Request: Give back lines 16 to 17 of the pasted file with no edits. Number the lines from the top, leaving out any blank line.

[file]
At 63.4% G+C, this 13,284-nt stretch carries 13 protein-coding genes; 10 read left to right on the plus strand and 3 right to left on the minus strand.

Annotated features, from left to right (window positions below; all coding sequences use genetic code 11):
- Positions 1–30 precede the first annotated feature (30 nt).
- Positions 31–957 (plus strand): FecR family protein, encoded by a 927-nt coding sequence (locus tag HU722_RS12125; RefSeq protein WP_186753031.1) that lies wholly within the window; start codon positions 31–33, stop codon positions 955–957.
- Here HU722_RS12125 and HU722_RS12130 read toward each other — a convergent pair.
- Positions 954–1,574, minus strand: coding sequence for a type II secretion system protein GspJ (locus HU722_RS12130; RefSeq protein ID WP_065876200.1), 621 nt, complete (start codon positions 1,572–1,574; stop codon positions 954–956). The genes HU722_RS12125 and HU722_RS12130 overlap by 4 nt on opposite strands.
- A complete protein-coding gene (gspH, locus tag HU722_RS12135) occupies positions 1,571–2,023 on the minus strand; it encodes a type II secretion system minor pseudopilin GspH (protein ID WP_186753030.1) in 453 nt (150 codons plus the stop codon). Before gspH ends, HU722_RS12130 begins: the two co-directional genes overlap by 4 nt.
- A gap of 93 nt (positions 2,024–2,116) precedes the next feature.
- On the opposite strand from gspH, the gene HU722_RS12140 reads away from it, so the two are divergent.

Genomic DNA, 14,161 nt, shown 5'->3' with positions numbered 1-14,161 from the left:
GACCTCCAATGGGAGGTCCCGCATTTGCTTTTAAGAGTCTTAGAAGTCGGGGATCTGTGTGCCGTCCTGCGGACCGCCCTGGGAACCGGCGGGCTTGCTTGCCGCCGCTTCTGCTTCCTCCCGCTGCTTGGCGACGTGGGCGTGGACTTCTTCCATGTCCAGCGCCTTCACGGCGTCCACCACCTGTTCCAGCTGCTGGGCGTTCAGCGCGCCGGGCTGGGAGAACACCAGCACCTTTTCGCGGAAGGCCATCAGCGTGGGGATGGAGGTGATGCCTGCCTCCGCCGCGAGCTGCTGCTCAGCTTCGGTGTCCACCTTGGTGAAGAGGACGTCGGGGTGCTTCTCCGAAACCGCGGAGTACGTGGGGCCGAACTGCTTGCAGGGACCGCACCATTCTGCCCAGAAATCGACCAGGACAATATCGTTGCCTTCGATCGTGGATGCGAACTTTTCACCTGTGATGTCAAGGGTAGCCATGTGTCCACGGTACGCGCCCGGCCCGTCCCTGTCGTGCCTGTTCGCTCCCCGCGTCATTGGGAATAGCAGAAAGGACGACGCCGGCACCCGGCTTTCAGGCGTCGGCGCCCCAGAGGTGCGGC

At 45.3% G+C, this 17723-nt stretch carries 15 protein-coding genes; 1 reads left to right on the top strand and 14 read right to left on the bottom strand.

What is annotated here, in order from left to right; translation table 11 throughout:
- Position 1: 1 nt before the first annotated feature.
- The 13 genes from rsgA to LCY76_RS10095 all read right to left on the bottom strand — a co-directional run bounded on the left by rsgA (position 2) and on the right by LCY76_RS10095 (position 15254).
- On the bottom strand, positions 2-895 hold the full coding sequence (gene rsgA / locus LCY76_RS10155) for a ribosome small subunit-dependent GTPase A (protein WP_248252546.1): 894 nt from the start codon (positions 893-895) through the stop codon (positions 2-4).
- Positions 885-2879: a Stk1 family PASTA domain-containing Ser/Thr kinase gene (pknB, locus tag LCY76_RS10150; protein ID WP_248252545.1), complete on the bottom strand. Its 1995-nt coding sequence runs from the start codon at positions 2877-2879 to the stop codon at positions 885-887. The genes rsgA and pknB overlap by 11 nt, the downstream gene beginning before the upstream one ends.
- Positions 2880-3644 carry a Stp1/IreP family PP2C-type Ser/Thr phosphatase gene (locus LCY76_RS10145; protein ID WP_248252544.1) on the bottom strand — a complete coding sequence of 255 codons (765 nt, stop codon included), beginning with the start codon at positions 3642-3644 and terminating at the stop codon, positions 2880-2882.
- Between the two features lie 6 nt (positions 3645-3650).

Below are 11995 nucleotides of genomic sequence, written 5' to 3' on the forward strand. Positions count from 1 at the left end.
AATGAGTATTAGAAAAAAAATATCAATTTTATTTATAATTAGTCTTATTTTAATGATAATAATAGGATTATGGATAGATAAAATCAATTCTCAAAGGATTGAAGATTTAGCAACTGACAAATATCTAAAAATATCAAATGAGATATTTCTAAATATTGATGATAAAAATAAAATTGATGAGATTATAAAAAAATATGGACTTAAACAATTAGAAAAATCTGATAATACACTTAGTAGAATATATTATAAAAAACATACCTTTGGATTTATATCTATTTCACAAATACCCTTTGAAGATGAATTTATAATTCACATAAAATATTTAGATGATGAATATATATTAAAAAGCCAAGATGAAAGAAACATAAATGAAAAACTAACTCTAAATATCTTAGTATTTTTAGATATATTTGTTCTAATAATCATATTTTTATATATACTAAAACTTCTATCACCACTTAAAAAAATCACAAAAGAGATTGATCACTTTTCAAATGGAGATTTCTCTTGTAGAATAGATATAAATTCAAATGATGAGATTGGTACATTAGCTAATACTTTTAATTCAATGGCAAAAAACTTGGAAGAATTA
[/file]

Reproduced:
- On the bottom strand, positions 2-895 hold the full coding sequence (gene rsgA / locus LCY76_RS10155) for a ribosome small subunit-dependent GTPase A (protein WP_248252546.1): 894 nt from the start codon (positions 893-895) through the stop codon (positions 2-4).
- Positions 885-2879: a Stk1 family PASTA domain-containing Ser/Thr kinase gene (pknB, locus tag LCY76_RS10150; protein ID WP_248252545.1), complete on the bottom strand. Its 1995-nt coding sequence runs from the start codon at positions 2877-2879 to the stop codon at positions 885-887. The genes rsgA and pknB overlap by 11 nt, the downstream gene beginning before the upstream one ends.